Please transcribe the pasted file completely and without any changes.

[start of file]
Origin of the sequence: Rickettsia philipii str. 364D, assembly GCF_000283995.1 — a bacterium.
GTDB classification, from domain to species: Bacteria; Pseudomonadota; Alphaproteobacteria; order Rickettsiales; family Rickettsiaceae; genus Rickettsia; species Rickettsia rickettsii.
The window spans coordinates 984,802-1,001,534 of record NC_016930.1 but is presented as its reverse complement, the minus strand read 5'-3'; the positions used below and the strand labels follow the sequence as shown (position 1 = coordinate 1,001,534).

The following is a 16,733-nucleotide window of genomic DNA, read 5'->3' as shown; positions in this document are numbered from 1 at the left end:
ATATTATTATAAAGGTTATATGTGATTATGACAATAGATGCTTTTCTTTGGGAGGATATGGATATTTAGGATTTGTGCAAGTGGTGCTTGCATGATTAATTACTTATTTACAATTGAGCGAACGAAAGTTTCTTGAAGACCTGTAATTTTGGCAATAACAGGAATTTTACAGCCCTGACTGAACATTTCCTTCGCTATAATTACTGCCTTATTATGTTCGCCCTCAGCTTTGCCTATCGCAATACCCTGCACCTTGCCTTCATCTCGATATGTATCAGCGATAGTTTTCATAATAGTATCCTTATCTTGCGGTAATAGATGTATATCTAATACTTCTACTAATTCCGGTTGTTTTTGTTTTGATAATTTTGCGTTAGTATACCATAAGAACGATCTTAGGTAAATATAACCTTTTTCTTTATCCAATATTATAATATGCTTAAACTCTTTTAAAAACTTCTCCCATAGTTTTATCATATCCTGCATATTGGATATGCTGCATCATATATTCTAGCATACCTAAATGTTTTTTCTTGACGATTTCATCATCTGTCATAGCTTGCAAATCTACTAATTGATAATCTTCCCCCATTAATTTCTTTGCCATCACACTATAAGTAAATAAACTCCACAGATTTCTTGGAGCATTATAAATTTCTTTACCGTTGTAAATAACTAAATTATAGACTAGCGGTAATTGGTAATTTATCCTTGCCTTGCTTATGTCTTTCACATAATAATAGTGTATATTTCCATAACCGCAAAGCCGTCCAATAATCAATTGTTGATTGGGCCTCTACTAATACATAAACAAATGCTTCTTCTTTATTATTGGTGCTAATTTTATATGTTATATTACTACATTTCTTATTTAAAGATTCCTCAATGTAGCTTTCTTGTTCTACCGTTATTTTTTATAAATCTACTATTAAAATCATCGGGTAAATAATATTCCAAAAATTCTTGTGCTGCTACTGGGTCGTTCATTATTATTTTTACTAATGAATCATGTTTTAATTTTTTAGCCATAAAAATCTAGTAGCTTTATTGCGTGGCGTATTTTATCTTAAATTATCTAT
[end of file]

Origin of the sequence: Rickettsia philipii str. 364D, assembly GCF_000283995.1 — a bacterium.
GTDB classification, from domain to species: Bacteria; Pseudomonadota; Alphaproteobacteria; order Rickettsiales; family Rickettsiaceae; genus Rickettsia; species Rickettsia rickettsii.
The window spans coordinates 984,802-1,001,534 of record NC_016930.1 but is presented as its reverse complement, the minus strand read 5'-3'; the positions used below and the strand labels follow the sequence as shown (position 1 = coordinate 1,001,534).

The following is a 16,733-nucleotide window of genomic DNA, read 5'->3' as shown; positions in this document are numbered from 1 at the left end:
ATATTATTATAAAGGTTATATGTGATTATGACAATAGATGCTTTTCTTTGGGAGGATATGGATATTTAGGATTTGTGCAAGTGGTGCTTGCATGATTAATTACTTATTTACAATTGAGCGAACGAAAGTTTCTTGAAGACCTGTAATTTTGGCAATAACAGGAATTTTACAGCCCTGACTGAACATTTCCTTCGCTATAATTACTGCCTTATTATGTTCGCCCTCAGCTTTGCCTATCGCAATACCCTGCACCTTGCCTTCATCTCGATATGTATCAGCGATAGTTTTCATAATAGTATCCTTATCTTGCGGTAATAGATGTATATCTAATACTTCTACTAATTCCGGTTGTTTTTGTTTTGATAATTTTGCGTTAGTATACCATAAGAACGATCTTAGGTAAATATAACCTTTTTCTTTATCCAATATTATAATATGCTTAAACTCTTTTAAAAACTTCTCCCATAGTTTTATCATATCCTGCATATTGGATATGCTGCATCATATATTCTAGCATACCTAAATGTTTTTTCTTGACGATTTCATCATCTGTCATAGCTTGCAAATCTACTAATTGATAATCTTCCCCCATTAATTTCTTTGCCATCACACTATAAGTAAATAAACTCCACAGATTTCTTGGAGCATTATAAATTTCTTTACCGTTGTAAATAACTAAATTATAGACTAGCGGTAATTGGTAATTTATCCTTGCCTTGCTTATGTCTTTCACATAATAATAGTGTATATTTCCATAACCGCAAAGCCGTCCAATAATCAATTGTTGATTGGGCCTCTACTAATACATAAACAAATGCTTCTTCTTTATTATTGGTGCTAATTTTATATGTTATATTACTACATTTCTTATTTAAAGATTCCTCAATGTAGCTTTCTTGTTCTACCGTTATTTTTTATAAATCTACTATTAAAATCATCGGGTAAATAATATTCCAAAAATTCTTGTGCTGCTACTGGGTCGTTCATTATTATTTTTACTAATGAATCATGTTTTAATTTTTTAGCCATAAAAATCTAGTAGCTTTATTGCGTGGCGTATTTTATCTTAAATTATCTAT